Mr. Speaker, this is a rather unique situation. Yesterday, the Liberals did not rise when the time came to vote on the throne speech. No one got up. We did not know whether they supported or opposed the speech. We do not know because no one rose.
Today, we have before us a motion that looks strangely like something the Conservative Party might have moved as the party claiming to be the alternative to the other government, but the two parties are cut from the same cloth. It is sad, but true about this Liberal motion, which is a little light on analysis. Here are some examples.
First, the motion says that the government must reduce taxes, but makes no mention of the fiscal imbalance or possible transfers to the provinces. The Liberals seem totally unaware that there is a will in this country, particularly in Quebec, to make sure money is transferred to the provinces and the fiscal imbalance is corrected once and for all. This financial issue was corrected in part in the most recent budget, but a significant part of the issue has yet to be addressed: the actual transfer of money, which includes ways of raising money and transferring it to Quebec so that it can carry out its responsibilities. The Liberals are silent on this.
They could have criticized the Conservatives, who have failed to finish the job and seem content with the monetary transfer, but do not go so far as to respect the recognition of Quebec as a distinct nation and eliminate the fiscal imbalance completely. On this point, the Liberals take more or less the same position as the Conservatives.
The same is true when it comes to reducing corporate taxes. I am very surprised. The Standing Committee on Industry issued a unanimous report with 22 recommendations that made one thing clear: the government should not make across-the-board corporate tax reductions, but targeted reductions. Why? Because some companies are making good profits from their economic activities, while others are earning much less. The manufacturing and forestry sectors are not turning a profit. If corporate taxes are reduced, the people in these sectors will not benefit.
We need to find ways to make targeted tax reductions, as the Standing Committee on Industry recommended. That means things like refundable research and development tax credits, loan guarantees and a series of measures that will create a favourable tax environment for Canadian companies so that they can compete on global markets.
If we reduce corporate taxes across the board without asking for anything in particular in return, the money will flow into the pockets of shareholders, who will continue to invest in what they believe is best for the company. There is a difference between the goals of corporations and the goals of the state. The Liberals and the Conservatives do not seem to be aware of this reality. However, their own members on the Standing Committee on Industry accepted the proposals and were involved in developing this global action plan to help the manufacturing industry that was applauded by the coalition of manufacturers and unions.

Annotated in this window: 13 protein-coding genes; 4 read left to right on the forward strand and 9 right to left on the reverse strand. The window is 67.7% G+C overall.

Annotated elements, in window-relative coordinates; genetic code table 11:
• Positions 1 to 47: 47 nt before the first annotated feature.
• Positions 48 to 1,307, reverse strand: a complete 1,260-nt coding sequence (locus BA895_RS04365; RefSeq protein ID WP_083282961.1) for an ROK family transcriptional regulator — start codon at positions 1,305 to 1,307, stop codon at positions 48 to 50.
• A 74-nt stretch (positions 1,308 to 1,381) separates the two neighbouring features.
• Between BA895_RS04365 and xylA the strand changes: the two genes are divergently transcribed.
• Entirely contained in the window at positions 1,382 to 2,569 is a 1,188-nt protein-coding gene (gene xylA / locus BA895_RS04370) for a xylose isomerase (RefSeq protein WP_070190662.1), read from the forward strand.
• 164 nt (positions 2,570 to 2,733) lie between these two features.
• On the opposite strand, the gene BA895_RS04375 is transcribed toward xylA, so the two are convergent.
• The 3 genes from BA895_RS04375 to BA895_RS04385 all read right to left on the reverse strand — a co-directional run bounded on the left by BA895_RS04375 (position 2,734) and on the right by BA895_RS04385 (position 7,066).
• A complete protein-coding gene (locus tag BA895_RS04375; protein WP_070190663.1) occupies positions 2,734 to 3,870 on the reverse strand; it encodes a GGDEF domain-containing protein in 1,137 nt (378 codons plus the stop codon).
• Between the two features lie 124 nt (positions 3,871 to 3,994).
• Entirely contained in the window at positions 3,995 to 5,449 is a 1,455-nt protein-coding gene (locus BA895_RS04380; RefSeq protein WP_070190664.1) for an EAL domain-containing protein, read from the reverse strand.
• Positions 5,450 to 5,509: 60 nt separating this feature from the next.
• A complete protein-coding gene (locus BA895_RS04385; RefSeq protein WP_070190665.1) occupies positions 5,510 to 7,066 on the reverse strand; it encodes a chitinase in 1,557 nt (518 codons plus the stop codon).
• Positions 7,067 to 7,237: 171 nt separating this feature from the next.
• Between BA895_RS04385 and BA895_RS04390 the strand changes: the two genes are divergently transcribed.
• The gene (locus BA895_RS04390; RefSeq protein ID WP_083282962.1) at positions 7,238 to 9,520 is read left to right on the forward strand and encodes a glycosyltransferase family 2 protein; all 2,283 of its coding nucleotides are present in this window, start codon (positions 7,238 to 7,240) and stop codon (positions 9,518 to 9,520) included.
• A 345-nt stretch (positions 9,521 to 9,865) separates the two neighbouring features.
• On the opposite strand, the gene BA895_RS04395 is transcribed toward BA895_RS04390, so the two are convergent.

With regard to today's motion pertaining to productivity, we would have expected that this distinction be made, that recommendations different from the Conservative approach be made. But this is not the what we see with the Liberal's position.
The issue of the debt is being handled in a similar manner. We are told that we must quite simply reduce the debt. However, there is significant debate surrounding this issue. This year, I conducted pre-budget consultations in my riding; I had six meetings of at least two hours each with citizens from all over the riding. I took away one thing from those meetings: what discouraged them the most was that $14 billion in surpluses was used to pay down the debt. It is somewhat similar to a home owner obsessed with paying the mortgage. He absolutely wants to pay off the mortgage on his house as soon as possible and in the least number of years possible. In the meantime, the porch is collapsing and he does nothing about it.
That is the kind of problem we have in Canada. It is fine to use the surplus to pay off about half of our debt, but we have to reinvest the other half in infrastructure programs. We also have to ensure a more equitable distribution of wealth and implement a program to assist older workers who have been laid off due to globalization. These measures should be part of an overall industrial strategy.
If we want businesses to take advantage of investment tax credits so they can buy the equipment they need to be more competitive, we have to make sure that people who lose their jobs when that happens do not pay the price. We have to provide them with a decent living until they retire.
The Liberal motion does not address that. Now that they are the official opposition, they seem to be ignoring the issue. How disappointing.
Today is the day after the vote on the Speech from the Throne. They abstained from voting. Nobody knows whether they were for it or against it, just that they decided not to vote. I would have preferred to see four or five members rise, symbolically, to say that their party was against it, but none of them rose yesterday. Today, they have introduced a motion in an attempt to condemn the government. Theirs is a motion that sits squarely on the fence. Most of what the motion contains could very well have been supported by the Conservatives, or even proposed by them when they were in opposition. Obviously, the Conservative government will have to vote against it because of some of the things it says, but those are just details, really.
For example, the motion says that the government must avoid making mistakes such as breaking its promise not to tax income trusts. It is true that the Conservative's made the mistake of breaking their promise. They made a promise not to change the income trust tax, but they went ahead and changed it. Of course, when it came right down to it, that they clearly had to do something or income trusts would create very serious problems for the entire economy. We have to put this broken promise into context and in that sense, the motion generalizes.